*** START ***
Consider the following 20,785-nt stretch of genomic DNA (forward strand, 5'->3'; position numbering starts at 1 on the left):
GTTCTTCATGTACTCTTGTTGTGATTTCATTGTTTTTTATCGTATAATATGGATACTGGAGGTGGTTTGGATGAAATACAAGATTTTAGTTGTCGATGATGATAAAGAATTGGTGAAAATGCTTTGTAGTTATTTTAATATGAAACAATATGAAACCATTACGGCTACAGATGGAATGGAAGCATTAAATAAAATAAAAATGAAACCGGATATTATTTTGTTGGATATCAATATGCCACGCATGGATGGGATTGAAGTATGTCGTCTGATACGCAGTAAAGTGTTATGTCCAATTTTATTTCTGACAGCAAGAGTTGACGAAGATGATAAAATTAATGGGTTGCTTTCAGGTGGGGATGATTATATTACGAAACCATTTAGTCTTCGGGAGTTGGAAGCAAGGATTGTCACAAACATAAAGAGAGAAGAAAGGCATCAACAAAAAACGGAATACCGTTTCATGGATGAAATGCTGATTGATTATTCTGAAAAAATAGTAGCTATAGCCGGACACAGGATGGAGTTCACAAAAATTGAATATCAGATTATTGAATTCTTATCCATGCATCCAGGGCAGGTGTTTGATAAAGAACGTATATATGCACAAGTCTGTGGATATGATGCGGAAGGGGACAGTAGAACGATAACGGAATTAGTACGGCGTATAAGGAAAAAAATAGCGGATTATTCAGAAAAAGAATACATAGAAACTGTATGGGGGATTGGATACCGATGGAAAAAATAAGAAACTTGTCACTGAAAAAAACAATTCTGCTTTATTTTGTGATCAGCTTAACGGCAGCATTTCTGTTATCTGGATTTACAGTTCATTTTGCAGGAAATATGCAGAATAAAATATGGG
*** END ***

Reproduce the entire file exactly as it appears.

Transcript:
Consider the following 20,785-nt stretch of genomic DNA (forward strand, 5'->3'; position numbering starts at 1 on the left):
GTTCTTCATGTACTCTTGTTGTGATTTCATTGTTTTTTATCGTATAATATGGATACTGGAGGTGGTTTGGATGAAATACAAGATTTTAGTTGTCGATGATGATAAAGAATTGGTGAAAATGCTTTGTAGTTATTTTAATATGAAACAATATGAAACCATTACGGCTACAGATGGAATGGAAGCATTAAATAAAATAAAAATGAAACCGGATATTATTTTGTTGGATATCAATATGCCACGCATGGATGGGATTGAAGTATGTCGTCTGATACGCAGTAAAGTGTTATGTCCAATTTTATTTCTGACAGCAAGAGTTGACGAAGATGATAAAATTAATGGGTTGCTTTCAGGTGGGGATGATTATATTACGAAACCATTTAGTCTTCGGGAGTTGGAAGCAAGGATTGTCACAAACATAAAGAGAGAAGAAAGGCATCAACAAAAAACGGAATACCGTTTCATGGATGAAATGCTGATTGATTATTCTGAAAAAATAGTAGCTATAGCCGGACACAGGATGGAGTTCACAAAAATTGAATATCAGATTATTGAATTCTTATCCATGCATCCAGGGCAGGTGTTTGATAAAGAACGTATATATGCACAAGTCTGTGGATATGATGCGGAAGGGGACAGTAGAACGATAACGGAATTAGTACGGCGTATAAGGAAAAAAATAGCGGATTATTCAGAAAAAGAATACATAGAAACTGTATGGGGGATTGGATACCGATGGAAAAAATAAGAAACTTGTCACTGAAAAAAACAATTCTGCTTTATTTTGTGATCAGCTTAACGGCAGCATTTCTGTTATCTGGATTTACAGTTCATTTTGCAGGAAATATGCAGAATAAAATATGGG